cubs lost; brewers lost; cards didn’t lose. life is good.
pujols is 0 for his last 13 or something, so it’s probably the wrong time to ask this question, but i’ll do it anyway: does he have a shot at the winning the mvp award? it’s a question that comes up annually; even last year, his weakest since 2001, he had a strong case. as AZ noted a couple of weeks ago, pujols is so consistently awesome that it’s easy to take it for granted, and that probably costs albert votes; the mvp usually goes to a great player whose greatness spikes one year, but pujols’ spikes every year, which dulls the effect. i honestly believe he’s one of the most underrated players in the game.
ok; so is he the 2008 mvp? he’s got to be a candidate. the team is doing well, and so is he: 2d in the league in obp, 3d in slugging and batting avg, 2d in ops. he’s also way up there in sabr categories such as VORP (2nd), win shares (4th), and WPA (3rd). he’s got unimpressive counting stats this year, which will hurt him --- mvp voters like counting stats, witness their fondness for jimmy rollins last year. albert is not in the top 10 in homers, rbis, runs, or total bases, and this alone might cost him the award. however, most of the counting-stats leaders this year have glaring holes in their game. the two league leaders in homers (dunn and howard) are both hitting south of .250; the top rbi men are howard (low batting average) and carlos lee (plays in a small market for a bad team). another oddity this year: nobody on the best team in the league, the cubs, is having an mvp-type year. well, actually there’s one --- alfonso soriano --- but he’s been out of the lineup so much he probably won’t win the award. incredibly, only one cub player currently ranks among the top 10 in avg, obp, or slugging --- ryan theriot (he’s 6th in avg and 10th in obp). they have nobody in the top 10 in homers, and only 1 on the rbi leaderboard ---- aramis ramirez, who ranks 10th.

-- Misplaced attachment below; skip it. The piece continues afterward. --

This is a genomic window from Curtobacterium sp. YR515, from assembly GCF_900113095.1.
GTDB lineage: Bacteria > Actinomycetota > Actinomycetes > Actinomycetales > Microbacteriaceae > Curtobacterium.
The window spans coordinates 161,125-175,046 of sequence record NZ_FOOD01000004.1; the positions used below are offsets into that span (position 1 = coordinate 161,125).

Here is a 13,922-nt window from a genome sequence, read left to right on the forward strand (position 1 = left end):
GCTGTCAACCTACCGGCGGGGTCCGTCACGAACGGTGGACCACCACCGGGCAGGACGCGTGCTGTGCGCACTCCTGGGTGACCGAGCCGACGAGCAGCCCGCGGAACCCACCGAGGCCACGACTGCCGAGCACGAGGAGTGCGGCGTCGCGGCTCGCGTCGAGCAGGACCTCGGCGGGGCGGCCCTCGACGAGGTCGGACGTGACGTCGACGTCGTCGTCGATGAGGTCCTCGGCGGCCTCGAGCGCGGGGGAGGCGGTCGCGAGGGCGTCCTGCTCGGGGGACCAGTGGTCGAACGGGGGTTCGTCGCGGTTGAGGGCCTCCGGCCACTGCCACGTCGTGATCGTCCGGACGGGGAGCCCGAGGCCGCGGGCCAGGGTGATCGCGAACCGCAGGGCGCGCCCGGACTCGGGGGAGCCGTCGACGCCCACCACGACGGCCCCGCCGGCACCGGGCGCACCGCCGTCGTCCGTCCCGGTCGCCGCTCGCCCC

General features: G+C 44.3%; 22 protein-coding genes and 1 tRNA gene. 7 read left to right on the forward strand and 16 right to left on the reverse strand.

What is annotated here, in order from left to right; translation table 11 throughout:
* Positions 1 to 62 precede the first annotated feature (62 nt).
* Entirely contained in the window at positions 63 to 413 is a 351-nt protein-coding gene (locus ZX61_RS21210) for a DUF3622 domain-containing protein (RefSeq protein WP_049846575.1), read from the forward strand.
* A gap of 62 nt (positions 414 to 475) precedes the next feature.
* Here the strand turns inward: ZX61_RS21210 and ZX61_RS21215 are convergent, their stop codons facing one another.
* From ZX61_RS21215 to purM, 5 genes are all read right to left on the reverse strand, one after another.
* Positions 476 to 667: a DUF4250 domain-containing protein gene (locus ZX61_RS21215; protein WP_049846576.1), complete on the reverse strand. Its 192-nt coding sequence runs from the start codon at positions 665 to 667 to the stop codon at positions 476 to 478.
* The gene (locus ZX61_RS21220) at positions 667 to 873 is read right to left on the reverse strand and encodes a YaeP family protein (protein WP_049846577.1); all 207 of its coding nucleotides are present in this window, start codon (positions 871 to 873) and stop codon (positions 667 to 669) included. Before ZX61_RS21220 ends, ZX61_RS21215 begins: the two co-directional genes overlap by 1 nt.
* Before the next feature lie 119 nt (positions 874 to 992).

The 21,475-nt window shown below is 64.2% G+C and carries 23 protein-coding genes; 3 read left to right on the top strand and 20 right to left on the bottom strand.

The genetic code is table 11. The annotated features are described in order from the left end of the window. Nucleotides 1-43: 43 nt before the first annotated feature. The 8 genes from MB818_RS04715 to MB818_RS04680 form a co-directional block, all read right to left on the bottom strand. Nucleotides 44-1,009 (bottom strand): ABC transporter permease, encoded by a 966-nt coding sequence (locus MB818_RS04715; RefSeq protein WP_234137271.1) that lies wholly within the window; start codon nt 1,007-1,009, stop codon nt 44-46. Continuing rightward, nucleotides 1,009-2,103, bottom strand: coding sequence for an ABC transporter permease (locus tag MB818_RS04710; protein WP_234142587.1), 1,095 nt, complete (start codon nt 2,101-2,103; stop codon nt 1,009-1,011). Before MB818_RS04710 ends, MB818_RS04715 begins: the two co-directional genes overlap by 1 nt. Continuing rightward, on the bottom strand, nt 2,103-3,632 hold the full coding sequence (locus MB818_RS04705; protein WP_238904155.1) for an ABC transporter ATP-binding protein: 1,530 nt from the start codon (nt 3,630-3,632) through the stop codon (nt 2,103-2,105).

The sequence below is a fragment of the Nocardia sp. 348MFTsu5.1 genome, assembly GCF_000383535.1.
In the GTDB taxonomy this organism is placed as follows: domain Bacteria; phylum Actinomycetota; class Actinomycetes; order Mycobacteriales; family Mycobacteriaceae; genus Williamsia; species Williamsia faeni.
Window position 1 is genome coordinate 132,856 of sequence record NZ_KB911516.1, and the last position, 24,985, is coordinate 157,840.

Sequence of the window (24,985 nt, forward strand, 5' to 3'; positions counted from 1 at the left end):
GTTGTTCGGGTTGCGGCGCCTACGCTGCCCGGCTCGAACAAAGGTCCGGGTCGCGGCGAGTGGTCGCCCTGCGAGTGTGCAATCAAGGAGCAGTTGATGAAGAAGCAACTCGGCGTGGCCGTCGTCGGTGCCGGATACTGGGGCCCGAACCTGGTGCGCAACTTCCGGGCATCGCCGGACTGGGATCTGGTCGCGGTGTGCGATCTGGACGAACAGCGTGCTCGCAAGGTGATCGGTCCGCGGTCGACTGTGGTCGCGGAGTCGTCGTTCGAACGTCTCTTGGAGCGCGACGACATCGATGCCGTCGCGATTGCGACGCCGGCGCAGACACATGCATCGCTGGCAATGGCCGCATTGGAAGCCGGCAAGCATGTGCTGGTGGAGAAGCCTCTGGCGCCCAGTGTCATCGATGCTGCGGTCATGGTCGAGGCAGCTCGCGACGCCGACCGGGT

so it’s a wide-open field, and albert is definitely in the running. let’s compare him to his main competition and see how it shapes up. [update: it turns out derrick goold did a very similar exercise yesterday at Birdland; didn't see it until somebody posted a link in the comments to this thread. read my take, then head over to derrick's site to read his.]
to my eye, his main competitors for the award would appear to be lance berkman, chipper jones (who, like soriano, will lose votes due to lack of playing time), ryan braun, chase utley, and ryan ludwick. (yes, ryan ludwick --- keep reading.) lesser contenders would seem to be ryan howard (lots of hrs), david wright (plays in new york, has piled up a lot of rbis), and matt holliday (gaudy numbers, albeit park-inflated). there are no pitchers who merit serious consideration for the award. these are not necessarily players i would vote for myself, but they’re players who i think will be popular among the actual voters, the members of the bbwaa --- an electorate that tends to be as fickle (and, at times, illogical) as the one that chooses public officeholders. there’s no consistent set of criteria; they change from year to year, which also tends to work against pujols (whose excellence is almost unvarying).
likewise, in the discussion that follows i am not attempting to determine which player actually is the most valuable in any objective sense; indeed, i don’t buy into the premise (widely held among many people who share my love of sabermetrics) that it’s possible to arrive at an objective conclusion. thanks to sabermetrics, we can calculate players’ value with far more precision than we used to, but the degree of precision is still short of 100 percent. it’s still an eye-of-the-beholder award, and i’m comfortable with that. my goal here today is to gauge how "mvp"ish these guys might look to voters’ eyes.